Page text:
FORT SHAFTER, Hawaii – Pfc. Fadne Destilus, an information technology specialist with 8th Theater Sustainment Command waited eight years to join the Army; now he’s all in.
Destilus was born and raised in Haiti and lived there until his family moved to Florida in 2011. As the oldest of seven, Destilus felt an intrinsic responsibility to be a role model to his siblings. He viewed the Army as means to fulfill that duty, but was unwilling to sign a contract without his mom’s approval.
“For my family, I’d say for most Haitian people, they don’t understand the Army,” said Destilus. “In 2014, I was ready to leave for basic training, but I backed out. My mom didn’t want me to go. It’s a decision I regret till now."
Destilus acquiesced to his mom’s request and found employment with a hospitality company, eventually working his way up to a supervisor position. As the years passed laboring in the Florida heat, the appeal of serving in the Army became even more apparent.
“Finally in 2022, I decided to follow my path. That was always what I wanted to do, join the Army and get a job in IT. I feel like I was falling behind of my goals and I decided to finally do it in 2022.”
After completing basic training and advanced initial entry training, Destilus received orders to the 8th Theater Sustainment Command on Fort Shafter, Hawaii. He quickly demonstrated a reliable work ethic and was selected to join the forward support team for Talisman Sabre 2023, a bilateral exercise between the Australian Defence Force and the U.S. Army with multinational participation.
When Destilus arrived down under for Talisman Sabre, he was aware Australia was hosting the Women’s World Cup, but the idea of attending a match wasn’t on his radar.
Soldiers were spread across the continent, meaning Destilus could’ve been based at a half-dozen locations. Fortunately for Destilus, the 8th TSC headquarters was operating out of Brisbane, the same city where Haiti was playing in the opening stage of the World Cup.
Maj. Carlos Dorrejo, deputy director for G6, 8TSC, was also in Brisbane for Talisman Sabre, and knew Destilus was of Haitian decent.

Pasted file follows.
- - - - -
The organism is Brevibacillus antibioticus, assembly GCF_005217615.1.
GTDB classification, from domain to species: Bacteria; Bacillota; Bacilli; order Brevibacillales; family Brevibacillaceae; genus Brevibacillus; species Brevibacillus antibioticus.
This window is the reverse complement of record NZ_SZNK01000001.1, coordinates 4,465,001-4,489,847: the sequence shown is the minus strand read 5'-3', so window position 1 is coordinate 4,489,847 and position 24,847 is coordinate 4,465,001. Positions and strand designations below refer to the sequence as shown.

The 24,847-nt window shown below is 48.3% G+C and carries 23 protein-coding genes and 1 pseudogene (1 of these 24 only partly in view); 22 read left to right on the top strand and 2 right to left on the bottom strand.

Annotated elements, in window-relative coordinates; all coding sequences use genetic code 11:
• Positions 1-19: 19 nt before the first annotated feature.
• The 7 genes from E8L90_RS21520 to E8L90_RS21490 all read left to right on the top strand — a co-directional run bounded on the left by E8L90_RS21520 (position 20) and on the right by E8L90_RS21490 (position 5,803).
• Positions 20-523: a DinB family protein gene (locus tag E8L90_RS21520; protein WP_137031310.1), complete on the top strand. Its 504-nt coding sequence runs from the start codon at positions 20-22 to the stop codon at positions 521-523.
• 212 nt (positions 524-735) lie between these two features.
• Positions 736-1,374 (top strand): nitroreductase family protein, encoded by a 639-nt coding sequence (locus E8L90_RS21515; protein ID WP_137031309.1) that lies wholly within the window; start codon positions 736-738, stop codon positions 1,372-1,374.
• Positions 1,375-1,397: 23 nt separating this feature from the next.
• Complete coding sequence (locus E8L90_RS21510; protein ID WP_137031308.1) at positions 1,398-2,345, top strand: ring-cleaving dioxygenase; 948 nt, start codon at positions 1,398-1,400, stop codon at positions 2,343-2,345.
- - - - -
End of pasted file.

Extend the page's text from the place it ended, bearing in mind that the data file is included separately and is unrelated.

“I asked Pfc. Destilus if he knew about, and if he was planning on going to the Haiti Women World Cup match being played just a short drive from where we were staying on Gallipoli Barracks,” said Dorrejo. “I told him that he should definitely go as it would be an amazing opportunity to watch the Haiti national soccer team play in its first ever World Cup match.”
Destilus recognized attending the match was an opportunity of a lifetime, but also acknowledged that he was in Australia supporting a major exercise.
“When Pfc. Destilus asked if he could go to the World Cup match to watch Haiti play, I felt it was important to let him go.” said Lt. Col. Clarence Langley, G6 director, 8TSC. “How many times in your life do get a chance to attend a World Cup match? Letting him go was the right thing to do.”
After receiving the approval from his chain of command, Destilus rallied a few of his battle buddies and purchased tickets for the match. Despite Haiti falling to England one-to-nil, it still contained the formula for a core memory.
“Soccer is huge in Haiti. I was so emotional and so proud that I was there,” said Destilus. “I can’t thank my leadership enough for letting me go. I know we are on a mission, and it’s hard for them to let me go, but they did.”
The workload for signal Soldiers that build information networks during exercises often find the start and end of exercises the busiest. Once the network is established, operations often shift to troubleshooting individual cases, which usually requires less personnel on a day-to-day basis.
Since Destilus returned from Australia he continues to impress his leadership with his commitment to learning coupled with his maturity. Despite the rank on his chest, he’s been placed in a new position where he works independently, improving IT workflow for the headquarters at large.
He also enrolled in college with an aim toward earning his bachelor’s degree in cyber security, taking full advantage of the Army’s tuition assistance program to pay for school. Currently, everything is on the table for Destilus. He's exploring options in cyber related fields and officer programs.
As far as the way his mom feels about him joining the Army, it’s safe to say her feelings of uncertainty have been supplanted by pride.
“I feel so proud of the direction he’s taken in his life,” said Ismael Destilus, Destilus’s mom (translated to English from Creole). “I never wanted him to join the military as he always wanted. Looking back, I wish I never stopped him from following his dream. I feel so proud when I say my son serves in the U.S. military.”